Three years after she graduated from business school, Bhagyashri Dixit took the plunge and set up her own graphic T-shirt brand to fulfil a lifelong dream of setting up her own enterprise. Five years after the brand – SheepStop – had found its feet, Dixit gave birth to her son and is now able to balance her responsibilities towards work and home.
“Setting up your own business is like giving birth to a child. It requires just as much attention and as many sleepless nights. I’ve always thought of my business as my first child,” Dixit said.
Dixit is among a growing number of women entrepreneurs in the country. In fact, a recent Global Entrepreneurialism Report conducted by international bank BNP Paribas has ranked India on top for the highest percentage of women entrepreneurs.
Conducted among 2,500 entrepreneurs in 17 markets spanning the US, Europe, Middle East, and Asia, the survey found that 49% of the entrepreneurs in India were women. India performed better than Hong Kong and France, which were next on the list.
Anant Sardeshmukh, director general of the Mahratta Chamber of Commerce, Industries and Agriculture (MCCIA) that has a special cell for women entrepreneurs, said the survey’s findings weren’t surprising. “The business environment for women entrepreneurs has changed substantially in India. There is a lot of potential and there is government support as well,” he said.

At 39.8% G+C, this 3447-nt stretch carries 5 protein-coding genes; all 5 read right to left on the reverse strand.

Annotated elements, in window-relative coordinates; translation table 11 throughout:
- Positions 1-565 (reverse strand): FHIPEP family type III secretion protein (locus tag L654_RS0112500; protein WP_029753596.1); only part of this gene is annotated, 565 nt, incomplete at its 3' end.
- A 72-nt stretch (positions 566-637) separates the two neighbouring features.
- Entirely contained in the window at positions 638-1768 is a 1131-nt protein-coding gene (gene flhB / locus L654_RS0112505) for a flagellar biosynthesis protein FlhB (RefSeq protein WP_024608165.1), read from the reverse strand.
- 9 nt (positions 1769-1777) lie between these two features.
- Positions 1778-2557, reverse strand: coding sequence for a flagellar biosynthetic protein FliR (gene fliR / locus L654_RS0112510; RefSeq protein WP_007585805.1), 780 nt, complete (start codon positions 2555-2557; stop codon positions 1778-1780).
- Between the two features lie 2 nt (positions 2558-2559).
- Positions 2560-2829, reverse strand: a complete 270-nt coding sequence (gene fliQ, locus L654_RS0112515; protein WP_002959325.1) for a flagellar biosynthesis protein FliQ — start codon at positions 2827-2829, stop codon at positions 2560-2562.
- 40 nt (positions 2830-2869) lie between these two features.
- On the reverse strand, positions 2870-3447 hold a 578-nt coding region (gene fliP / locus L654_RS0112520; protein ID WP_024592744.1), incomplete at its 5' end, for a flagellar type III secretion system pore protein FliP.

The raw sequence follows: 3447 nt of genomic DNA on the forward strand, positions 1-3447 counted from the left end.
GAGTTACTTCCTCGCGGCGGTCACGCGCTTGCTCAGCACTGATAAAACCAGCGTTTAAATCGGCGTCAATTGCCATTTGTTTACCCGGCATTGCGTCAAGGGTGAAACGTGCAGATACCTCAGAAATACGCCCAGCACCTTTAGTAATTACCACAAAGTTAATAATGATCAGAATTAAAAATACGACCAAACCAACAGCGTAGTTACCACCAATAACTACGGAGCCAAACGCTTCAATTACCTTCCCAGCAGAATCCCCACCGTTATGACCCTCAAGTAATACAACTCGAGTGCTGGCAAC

He further said there are no biases in finding finance and credit, both readily available these days, but there was a need for the government to set up more incubation centres where women can start a commercial activity and gain the confidence to take it to the next level.
Lubeina Shahpurwala, who has been at the helm of affairs of Mustang Socks for 12 years, agrees that when it came to workers or banks, she never felt any discrimination based on her gender.
“When it comes to the industry, however, there is a perception that women can’t run a manufacturing outfit. Very recently, one of our clients visited my factory and later expressed his surprise that I know the ins and outs of the place,” she said.
There continues to be a perception that women can only set up businesses that have to do with designing, fashion or something on the creative side, but Shahpurwala has never let it affect her. Her advice to young women who dream of setting up their own enterprise is to believe in themselves and never compromise.
Commenting on the challenges that remain for women entrepreneurs in India, Sardeshmukh said that a majority of these businesses are in the micro sector and expanding them to small- and medium-scale enterprises tends to happen at a slower rate.